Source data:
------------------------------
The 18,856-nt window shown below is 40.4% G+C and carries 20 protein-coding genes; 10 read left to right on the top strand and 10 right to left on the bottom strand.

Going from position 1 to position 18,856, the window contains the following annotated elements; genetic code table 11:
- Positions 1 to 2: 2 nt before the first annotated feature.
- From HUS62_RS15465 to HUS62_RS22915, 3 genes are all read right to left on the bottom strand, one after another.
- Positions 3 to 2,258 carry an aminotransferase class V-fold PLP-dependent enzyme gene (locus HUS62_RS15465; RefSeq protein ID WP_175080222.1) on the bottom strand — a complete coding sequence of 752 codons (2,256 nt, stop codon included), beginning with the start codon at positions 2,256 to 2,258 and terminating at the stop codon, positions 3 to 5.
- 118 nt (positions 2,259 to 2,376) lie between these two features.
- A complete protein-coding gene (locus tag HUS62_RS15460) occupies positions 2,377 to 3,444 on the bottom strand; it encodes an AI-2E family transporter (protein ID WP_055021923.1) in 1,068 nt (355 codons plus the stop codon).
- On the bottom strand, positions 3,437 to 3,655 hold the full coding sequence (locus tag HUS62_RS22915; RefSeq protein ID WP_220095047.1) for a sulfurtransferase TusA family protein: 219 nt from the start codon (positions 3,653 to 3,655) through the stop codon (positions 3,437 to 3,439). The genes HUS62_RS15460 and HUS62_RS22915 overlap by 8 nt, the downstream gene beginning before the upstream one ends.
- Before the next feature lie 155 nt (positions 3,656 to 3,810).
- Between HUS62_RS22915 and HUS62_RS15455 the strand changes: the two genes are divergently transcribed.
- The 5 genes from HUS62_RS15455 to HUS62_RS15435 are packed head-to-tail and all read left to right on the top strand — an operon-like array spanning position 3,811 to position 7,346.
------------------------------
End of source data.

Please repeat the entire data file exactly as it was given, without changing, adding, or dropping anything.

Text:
The 18,856-nt window shown below is 40.4% G+C and carries 20 protein-coding genes; 10 read left to right on the top strand and 10 right to left on the bottom strand.

Going from position 1 to position 18,856, the window contains the following annotated elements; genetic code table 11:
- Positions 1 to 2: 2 nt before the first annotated feature.
- From HUS62_RS15465 to HUS62_RS22915, 3 genes are all read right to left on the bottom strand, one after another.
- Positions 3 to 2,258 carry an aminotransferase class V-fold PLP-dependent enzyme gene (locus HUS62_RS15465; RefSeq protein ID WP_175080222.1) on the bottom strand — a complete coding sequence of 752 codons (2,256 nt, stop codon included), beginning with the start codon at positions 2,256 to 2,258 and terminating at the stop codon, positions 3 to 5.
- 118 nt (positions 2,259 to 2,376) lie between these two features.
- A complete protein-coding gene (locus tag HUS62_RS15460) occupies positions 2,377 to 3,444 on the bottom strand; it encodes an AI-2E family transporter (protein ID WP_055021923.1) in 1,068 nt (355 codons plus the stop codon).
- On the bottom strand, positions 3,437 to 3,655 hold the full coding sequence (locus tag HUS62_RS22915; RefSeq protein ID WP_220095047.1) for a sulfurtransferase TusA family protein: 219 nt from the start codon (positions 3,653 to 3,655) through the stop codon (positions 3,437 to 3,439). The genes HUS62_RS15460 and HUS62_RS22915 overlap by 8 nt, the downstream gene beginning before the upstream one ends.
- Before the next feature lie 155 nt (positions 3,656 to 3,810).
- Between HUS62_RS22915 and HUS62_RS15455 the strand changes: the two genes are divergently transcribed.
- The 5 genes from HUS62_RS15455 to HUS62_RS15435 are packed head-to-tail and all read left to right on the top strand — an operon-like array spanning position 3,811 to position 7,346.